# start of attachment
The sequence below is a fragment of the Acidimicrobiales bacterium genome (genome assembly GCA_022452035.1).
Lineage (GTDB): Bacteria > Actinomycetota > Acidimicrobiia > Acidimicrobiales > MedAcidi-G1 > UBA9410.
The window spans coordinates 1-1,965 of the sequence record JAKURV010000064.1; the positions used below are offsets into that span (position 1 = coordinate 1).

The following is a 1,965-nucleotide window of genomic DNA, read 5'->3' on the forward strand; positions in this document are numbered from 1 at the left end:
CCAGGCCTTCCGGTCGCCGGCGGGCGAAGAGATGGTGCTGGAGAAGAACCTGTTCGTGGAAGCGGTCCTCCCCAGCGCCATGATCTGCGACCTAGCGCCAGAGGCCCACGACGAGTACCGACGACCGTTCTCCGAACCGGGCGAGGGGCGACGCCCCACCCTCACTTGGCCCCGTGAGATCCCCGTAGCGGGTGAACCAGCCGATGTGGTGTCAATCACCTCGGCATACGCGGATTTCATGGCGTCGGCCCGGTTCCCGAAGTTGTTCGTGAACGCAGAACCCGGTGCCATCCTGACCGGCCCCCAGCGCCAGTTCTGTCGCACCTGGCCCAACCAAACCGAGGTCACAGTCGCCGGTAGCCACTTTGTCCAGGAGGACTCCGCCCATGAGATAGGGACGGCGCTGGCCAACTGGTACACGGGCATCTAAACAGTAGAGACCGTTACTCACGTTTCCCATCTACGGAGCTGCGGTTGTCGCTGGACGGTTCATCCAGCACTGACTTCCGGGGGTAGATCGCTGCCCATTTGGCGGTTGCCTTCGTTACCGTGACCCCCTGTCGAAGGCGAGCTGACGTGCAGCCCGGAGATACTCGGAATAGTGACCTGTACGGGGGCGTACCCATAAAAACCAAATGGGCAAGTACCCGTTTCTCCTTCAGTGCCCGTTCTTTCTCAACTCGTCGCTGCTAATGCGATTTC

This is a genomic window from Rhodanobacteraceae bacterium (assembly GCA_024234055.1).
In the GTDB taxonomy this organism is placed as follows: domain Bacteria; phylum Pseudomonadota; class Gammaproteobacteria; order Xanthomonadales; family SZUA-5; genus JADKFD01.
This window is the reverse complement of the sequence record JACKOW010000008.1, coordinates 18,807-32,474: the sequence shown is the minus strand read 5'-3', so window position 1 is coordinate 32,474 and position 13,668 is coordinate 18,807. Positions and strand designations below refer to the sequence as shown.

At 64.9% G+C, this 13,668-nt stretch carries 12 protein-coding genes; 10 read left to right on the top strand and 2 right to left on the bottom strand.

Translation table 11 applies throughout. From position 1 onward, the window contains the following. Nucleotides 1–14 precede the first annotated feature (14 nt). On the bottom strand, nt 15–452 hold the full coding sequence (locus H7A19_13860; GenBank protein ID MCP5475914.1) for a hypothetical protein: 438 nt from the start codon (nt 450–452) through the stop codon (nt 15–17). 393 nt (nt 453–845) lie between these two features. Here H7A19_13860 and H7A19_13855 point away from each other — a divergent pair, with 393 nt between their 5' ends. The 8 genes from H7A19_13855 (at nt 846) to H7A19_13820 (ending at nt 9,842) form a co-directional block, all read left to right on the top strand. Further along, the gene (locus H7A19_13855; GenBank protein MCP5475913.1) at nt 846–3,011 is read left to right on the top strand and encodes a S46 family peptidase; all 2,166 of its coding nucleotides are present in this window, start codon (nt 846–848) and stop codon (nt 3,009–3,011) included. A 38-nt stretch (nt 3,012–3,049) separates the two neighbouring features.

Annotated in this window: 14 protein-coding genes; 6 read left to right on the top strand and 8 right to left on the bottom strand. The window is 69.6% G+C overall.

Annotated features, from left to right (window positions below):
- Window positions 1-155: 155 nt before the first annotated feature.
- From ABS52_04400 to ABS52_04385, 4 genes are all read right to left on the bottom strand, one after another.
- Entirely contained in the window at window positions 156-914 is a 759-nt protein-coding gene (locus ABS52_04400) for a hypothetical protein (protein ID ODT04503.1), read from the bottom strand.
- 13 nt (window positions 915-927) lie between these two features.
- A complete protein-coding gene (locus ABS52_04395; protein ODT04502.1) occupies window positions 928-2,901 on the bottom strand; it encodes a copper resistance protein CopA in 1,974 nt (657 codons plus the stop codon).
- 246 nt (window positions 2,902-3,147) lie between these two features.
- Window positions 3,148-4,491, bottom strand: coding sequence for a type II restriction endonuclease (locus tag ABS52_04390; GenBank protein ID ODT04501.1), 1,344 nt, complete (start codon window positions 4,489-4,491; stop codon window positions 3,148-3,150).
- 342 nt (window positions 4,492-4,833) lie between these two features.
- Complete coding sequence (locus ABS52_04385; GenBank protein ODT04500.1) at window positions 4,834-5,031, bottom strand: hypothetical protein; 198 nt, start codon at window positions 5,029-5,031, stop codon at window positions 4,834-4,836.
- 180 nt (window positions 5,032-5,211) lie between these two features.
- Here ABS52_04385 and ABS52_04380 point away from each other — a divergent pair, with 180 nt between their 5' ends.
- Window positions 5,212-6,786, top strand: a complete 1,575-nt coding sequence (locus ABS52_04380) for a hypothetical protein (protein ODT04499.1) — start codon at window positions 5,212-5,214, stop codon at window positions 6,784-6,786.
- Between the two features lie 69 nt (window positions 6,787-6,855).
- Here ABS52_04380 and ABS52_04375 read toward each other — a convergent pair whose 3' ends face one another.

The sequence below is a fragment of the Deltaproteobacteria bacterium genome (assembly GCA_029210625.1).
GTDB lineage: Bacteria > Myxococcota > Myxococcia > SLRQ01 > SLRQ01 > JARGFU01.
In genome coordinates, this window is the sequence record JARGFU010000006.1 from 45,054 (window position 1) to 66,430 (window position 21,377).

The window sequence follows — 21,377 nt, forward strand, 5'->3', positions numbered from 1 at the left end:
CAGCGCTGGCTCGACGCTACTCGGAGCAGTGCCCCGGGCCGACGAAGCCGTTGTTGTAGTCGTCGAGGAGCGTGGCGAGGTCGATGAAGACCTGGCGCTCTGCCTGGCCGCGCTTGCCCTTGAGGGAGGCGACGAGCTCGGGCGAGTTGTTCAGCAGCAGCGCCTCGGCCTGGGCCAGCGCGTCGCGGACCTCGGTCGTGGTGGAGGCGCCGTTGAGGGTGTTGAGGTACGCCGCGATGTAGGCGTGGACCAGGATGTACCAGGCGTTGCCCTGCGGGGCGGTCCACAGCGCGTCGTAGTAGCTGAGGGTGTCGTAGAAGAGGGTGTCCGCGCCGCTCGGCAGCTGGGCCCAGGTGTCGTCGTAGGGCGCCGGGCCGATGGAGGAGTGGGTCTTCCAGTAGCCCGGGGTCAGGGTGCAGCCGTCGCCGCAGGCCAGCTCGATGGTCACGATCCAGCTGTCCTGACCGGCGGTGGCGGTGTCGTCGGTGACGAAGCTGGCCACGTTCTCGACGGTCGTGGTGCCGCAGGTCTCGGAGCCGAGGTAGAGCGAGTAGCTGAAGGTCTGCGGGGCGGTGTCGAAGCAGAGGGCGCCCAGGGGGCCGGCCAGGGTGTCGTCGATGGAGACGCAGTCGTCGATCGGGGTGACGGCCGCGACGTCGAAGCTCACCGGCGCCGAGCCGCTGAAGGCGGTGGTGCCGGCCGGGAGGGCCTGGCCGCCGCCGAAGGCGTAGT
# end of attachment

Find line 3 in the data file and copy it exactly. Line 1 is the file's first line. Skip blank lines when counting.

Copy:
The window spans coordinates 1-1,965 of the sequence record JAKURV010000064.1; the positions used below are offsets into that span (position 1 = coordinate 1).